Hillary Clinton, when her back is against the wall, has a tendency to play the put-upon victim card, such as her disputed story about being told that NASA did not take girls as astronauts when she wrote the space agency at the age of 16. According to AOL, Clinton, who is running for the highest office in America, trotted out another story about how men bullied her, according to AOL, in this case, while applying for Harvard Law during her senior year in college.

According to Clinton’s account, some of the male aspirants to the prestigious law school told her in no uncertain terms that they resented her presence.

The theory was that if she, a woman, were to take one of the spots from a male applicant, he might lose his student deferment and be sent to Vietnam and possibly die, a real consideration in the late 60s to be sure.

Clinton went on to explain that putting up with that kind of nonsense is why she seems cold and unemotional (when she is not in one of her lamp throwing rages) which she really is not in person.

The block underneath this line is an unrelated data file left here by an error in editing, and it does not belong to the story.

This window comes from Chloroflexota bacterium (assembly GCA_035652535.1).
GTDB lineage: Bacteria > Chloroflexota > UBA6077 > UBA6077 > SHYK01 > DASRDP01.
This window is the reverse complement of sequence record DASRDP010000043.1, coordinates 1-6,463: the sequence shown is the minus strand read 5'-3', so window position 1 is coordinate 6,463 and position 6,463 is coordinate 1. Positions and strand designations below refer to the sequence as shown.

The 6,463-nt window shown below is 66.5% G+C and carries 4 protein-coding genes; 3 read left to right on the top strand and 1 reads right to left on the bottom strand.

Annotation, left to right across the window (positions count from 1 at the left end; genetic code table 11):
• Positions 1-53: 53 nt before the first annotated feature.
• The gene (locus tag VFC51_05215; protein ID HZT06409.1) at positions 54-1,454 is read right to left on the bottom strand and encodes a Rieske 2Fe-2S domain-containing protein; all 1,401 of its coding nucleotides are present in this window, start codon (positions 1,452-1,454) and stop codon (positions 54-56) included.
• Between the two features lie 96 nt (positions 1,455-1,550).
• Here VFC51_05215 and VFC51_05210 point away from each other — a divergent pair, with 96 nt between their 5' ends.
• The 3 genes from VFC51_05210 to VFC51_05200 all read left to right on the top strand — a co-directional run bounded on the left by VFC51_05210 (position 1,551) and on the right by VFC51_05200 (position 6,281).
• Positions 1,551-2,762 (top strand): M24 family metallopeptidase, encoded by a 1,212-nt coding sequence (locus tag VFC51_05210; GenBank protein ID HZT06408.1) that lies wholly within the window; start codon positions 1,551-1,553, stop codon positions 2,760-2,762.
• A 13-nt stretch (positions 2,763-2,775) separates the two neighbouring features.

A number of ways exist to unpack this tale of woe.

The first way is to wonder if the incident even took place. Journalist Jim Oberg has already found reason to doubt the NASA story. Considering Clinton’s well-deserved reputation for dishonesty and lacking any collaboration, one must take this story with a healthy dose of salt.

The story is clearly meant to buy her some sympathy from feminists.

The other way is to suggest that if Clinton is still traumatized by some guy talking smack to her 47 years ago, what is she doing running for one of the highest stress jobs on the planet? Being talked snarky too is nothing compared to what congressional Republicans would do to her, not to mention the likes of Vladimir Putin and the Iranian mullahs.

The first time some leader of ISIS announces what the proper role for a woman is, she might just be reduced to tears.

One does not recall great female leaders of history, such as Margaret Thatcher and Golda Meir, complaining about being insulted by sexist men. They gain validation by overcoming all of that and dominating the politics of the countries they governed.

Come to think of it, Sarah Palin endures far worse than Hillary Clinton claims on a daily basis, most often from Clinton supporters.

Finally one wonders how Kathy Shelton, Juanita Broaddrick, Paula Jones, and Kathleen Willey feel about Clinton’s trauma. No doubt they will give her all the sympathy that it is due.

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